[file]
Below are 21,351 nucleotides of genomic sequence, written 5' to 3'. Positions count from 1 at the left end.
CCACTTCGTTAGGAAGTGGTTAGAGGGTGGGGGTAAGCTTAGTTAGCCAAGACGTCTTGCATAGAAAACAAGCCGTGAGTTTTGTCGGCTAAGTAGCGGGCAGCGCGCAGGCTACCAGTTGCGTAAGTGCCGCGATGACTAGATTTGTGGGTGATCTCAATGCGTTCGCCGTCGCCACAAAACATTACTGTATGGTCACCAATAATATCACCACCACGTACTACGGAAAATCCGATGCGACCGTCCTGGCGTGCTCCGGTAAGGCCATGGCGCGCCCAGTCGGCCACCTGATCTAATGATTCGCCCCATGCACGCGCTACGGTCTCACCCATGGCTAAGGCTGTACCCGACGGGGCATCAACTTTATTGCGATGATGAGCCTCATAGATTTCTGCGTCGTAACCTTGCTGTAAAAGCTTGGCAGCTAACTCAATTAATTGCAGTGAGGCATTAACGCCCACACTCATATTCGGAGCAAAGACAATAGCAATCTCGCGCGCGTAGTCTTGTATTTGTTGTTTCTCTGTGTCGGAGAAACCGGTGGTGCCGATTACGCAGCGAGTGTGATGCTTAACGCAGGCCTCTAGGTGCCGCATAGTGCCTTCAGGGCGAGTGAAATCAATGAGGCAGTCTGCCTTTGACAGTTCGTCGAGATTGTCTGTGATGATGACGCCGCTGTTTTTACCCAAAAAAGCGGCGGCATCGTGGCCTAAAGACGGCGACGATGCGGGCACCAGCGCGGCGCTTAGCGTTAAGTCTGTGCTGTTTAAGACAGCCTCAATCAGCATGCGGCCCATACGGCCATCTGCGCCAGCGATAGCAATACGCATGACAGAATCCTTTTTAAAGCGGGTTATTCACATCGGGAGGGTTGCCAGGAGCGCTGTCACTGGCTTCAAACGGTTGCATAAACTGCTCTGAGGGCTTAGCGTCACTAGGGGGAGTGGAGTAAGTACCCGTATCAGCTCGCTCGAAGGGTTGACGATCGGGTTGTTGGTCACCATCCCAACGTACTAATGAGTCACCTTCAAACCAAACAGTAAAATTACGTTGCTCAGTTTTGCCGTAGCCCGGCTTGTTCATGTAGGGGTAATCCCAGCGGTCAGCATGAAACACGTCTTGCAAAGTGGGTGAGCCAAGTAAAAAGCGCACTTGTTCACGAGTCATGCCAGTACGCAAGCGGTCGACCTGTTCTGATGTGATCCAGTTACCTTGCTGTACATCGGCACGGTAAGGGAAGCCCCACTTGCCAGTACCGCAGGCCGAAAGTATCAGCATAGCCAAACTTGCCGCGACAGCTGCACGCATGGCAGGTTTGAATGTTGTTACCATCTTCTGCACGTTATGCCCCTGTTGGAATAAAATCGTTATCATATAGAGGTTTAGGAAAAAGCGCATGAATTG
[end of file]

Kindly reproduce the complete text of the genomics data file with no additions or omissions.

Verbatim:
Below are 21,351 nucleotides of genomic sequence, written 5' to 3'. Positions count from 1 at the left end.
CCACTTCGTTAGGAAGTGGTTAGAGGGTGGGGGTAAGCTTAGTTAGCCAAGACGTCTTGCATAGAAAACAAGCCGTGAGTTTTGTCGGCTAAGTAGCGGGCAGCGCGCAGGCTACCAGTTGCGTAAGTGCCGCGATGACTAGATTTGTGGGTGATCTCAATGCGTTCGCCGTCGCCACAAAACATTACTGTATGGTCACCAATAATATCACCACCACGTACTACGGAAAATCCGATGCGACCGTCCTGGCGTGCTCCGGTAAGGCCATGGCGCGCCCAGTCGGCCACCTGATCTAATGATTCGCCCCATGCACGCGCTACGGTCTCACCCATGGCTAAGGCTGTACCCGACGGGGCATCAACTTTATTGCGATGATGAGCCTCATAGATTTCTGCGTCGTAACCTTGCTGTAAAAGCTTGGCAGCTAACTCAATTAATTGCAGTGAGGCATTAACGCCCACACTCATATTCGGAGCAAAGACAATAGCAATCTCGCGCGCGTAGTCTTGTATTTGTTGTTTCTCTGTGTCGGAGAAACCGGTGGTGCCGATTACGCAGCGAGTGTGATGCTTAACGCAGGCCTCTAGGTGCCGCATAGTGCCTTCAGGGCGAGTGAAATCAATGAGGCAGTCTGCCTTTGACAGTTCGTCGAGATTGTCTGTGATGATGACGCCGCTGTTTTTACCCAAAAAAGCGGCGGCATCGTGGCCTAAAGACGGCGACGATGCGGGCACCAGCGCGGCGCTTAGCGTTAAGTCTGTGCTGTTTAAGACAGCCTCAATCAGCATGCGGCCCATACGGCCATCTGCGCCAGCGATAGCAATACGCATGACAGAATCCTTTTTAAAGCGGGTTATTCACATCGGGAGGGTTGCCAGGAGCGCTGTCACTGGCTTCAAACGGTTGCATAAACTGCTCTGAGGGCTTAGCGTCACTAGGGGGAGTGGAGTAAGTACCCGTATCAGCTCGCTCGAAGGGTTGACGATCGGGTTGTTGGTCACCATCCCAACGTACTAATGAGTCACCTTCAAACCAAACAGTAAAATTACGTTGCTCAGTTTTGCCGTAGCCCGGCTTGTTCATGTAGGGGTAATCCCAGCGGTCAGCATGAAACACGTCTTGCAAAGTGGGTGAGCCAAGTAAAAAGCGCACTTGTTCACGAGTCATGCCAGTACGCAAGCGGTCGACCTGTTCTGATGTGATCCAGTTACCTTGCTGTACATCGGCACGGTAAGGGAAGCCCCACTTGCCAGTACCGCAGGCCGAAAGTATCAGCATAGCCAAACTTGCCGCGACAGCTGCACGCATGGCAGGTTTGAATGTTGTTACCATCTTCTGCACGTTATGCCCCTGTTGGAATAAAATCGTTATCATATAGAGGTTTAGGAAAAAGCGCATGAATTG